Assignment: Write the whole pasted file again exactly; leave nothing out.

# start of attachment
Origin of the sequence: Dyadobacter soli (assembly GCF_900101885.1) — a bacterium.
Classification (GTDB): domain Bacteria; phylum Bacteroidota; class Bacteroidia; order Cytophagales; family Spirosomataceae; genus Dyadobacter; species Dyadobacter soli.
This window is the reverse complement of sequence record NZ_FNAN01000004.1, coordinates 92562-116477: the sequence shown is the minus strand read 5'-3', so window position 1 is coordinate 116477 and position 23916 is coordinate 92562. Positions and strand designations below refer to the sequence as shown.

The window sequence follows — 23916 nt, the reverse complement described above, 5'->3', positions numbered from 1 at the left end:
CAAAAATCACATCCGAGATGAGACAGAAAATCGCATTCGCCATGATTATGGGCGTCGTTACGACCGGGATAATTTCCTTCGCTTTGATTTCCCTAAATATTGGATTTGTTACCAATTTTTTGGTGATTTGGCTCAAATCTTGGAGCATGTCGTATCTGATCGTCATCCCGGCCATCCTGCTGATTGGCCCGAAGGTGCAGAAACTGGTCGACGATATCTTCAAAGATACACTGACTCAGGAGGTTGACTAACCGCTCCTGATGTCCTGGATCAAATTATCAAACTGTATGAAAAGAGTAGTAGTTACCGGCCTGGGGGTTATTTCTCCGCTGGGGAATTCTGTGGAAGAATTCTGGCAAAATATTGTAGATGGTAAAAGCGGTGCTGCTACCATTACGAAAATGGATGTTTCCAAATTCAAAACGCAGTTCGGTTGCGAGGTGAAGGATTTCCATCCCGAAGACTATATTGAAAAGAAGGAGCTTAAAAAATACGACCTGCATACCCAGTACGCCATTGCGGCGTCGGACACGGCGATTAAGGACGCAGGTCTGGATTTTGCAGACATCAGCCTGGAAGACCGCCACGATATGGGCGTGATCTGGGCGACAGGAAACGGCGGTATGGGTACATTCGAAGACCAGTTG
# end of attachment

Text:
Origin of the sequence: Dyadobacter soli (assembly GCF_900101885.1) — a bacterium.
Classification (GTDB): domain Bacteria; phylum Bacteroidota; class Bacteroidia; order Cytophagales; family Spirosomataceae; genus Dyadobacter; species Dyadobacter soli.
This window is the reverse complement of sequence record NZ_FNAN01000004.1, coordinates 92562-116477: the sequence shown is the minus strand read 5'-3', so window position 1 is coordinate 116477 and position 23916 is coordinate 92562. Positions and strand designations below refer to the sequence as shown.

The window sequence follows — 23916 nt, the reverse complement described above, 5'->3', positions numbered from 1 at the left end:
CAAAAATCACATCCGAGATGAGACAGAAAATCGCATTCGCCATGATTATGGGCGTCGTTACGACCGGGATAATTTCCTTCGCTTTGATTTCCCTAAATATTGGATTTGTTACCAATTTTTTGGTGATTTGGCTCAAATCTTGGAGCATGTCGTATCTGATCGTCATCCCGGCCATCCTGCTGATTGGCCCGAAGGTGCAGAAACTGGTCGACGATATCTTCAAAGATACACTGACTCAGGAGGTTGACTAACCGCTCCTGATGTCCTGGATCAAATTATCAAACTGTATGAAAAGAGTAGTAGTTACCGGCCTGGGGGTTATTTCTCCGCTGGGGAATTCTGTGGAAGAATTCTGGCAAAATATTGTAGATGGTAAAAGCGGTGCTGCTACCATTACGAAAATGGATGTTTCCAAATTCAAAACGCAGTTCGGTTGCGAGGTGAAGGATTTCCATCCCGAAGACTATATTGAAAAGAAGGAGCTTAAAAAATACGACCTGCATACCCAGTACGCCATTGCGGCGTCGGACACGGCGATTAAGGACGCAGGTCTGGATTTTGCAGACATCAGCCTGGAAGACCGCCACGATATGGGCGTGATCTGGGCGACAGGAAACGGCGGTATGGGTACATTCGAAGACCAGTTG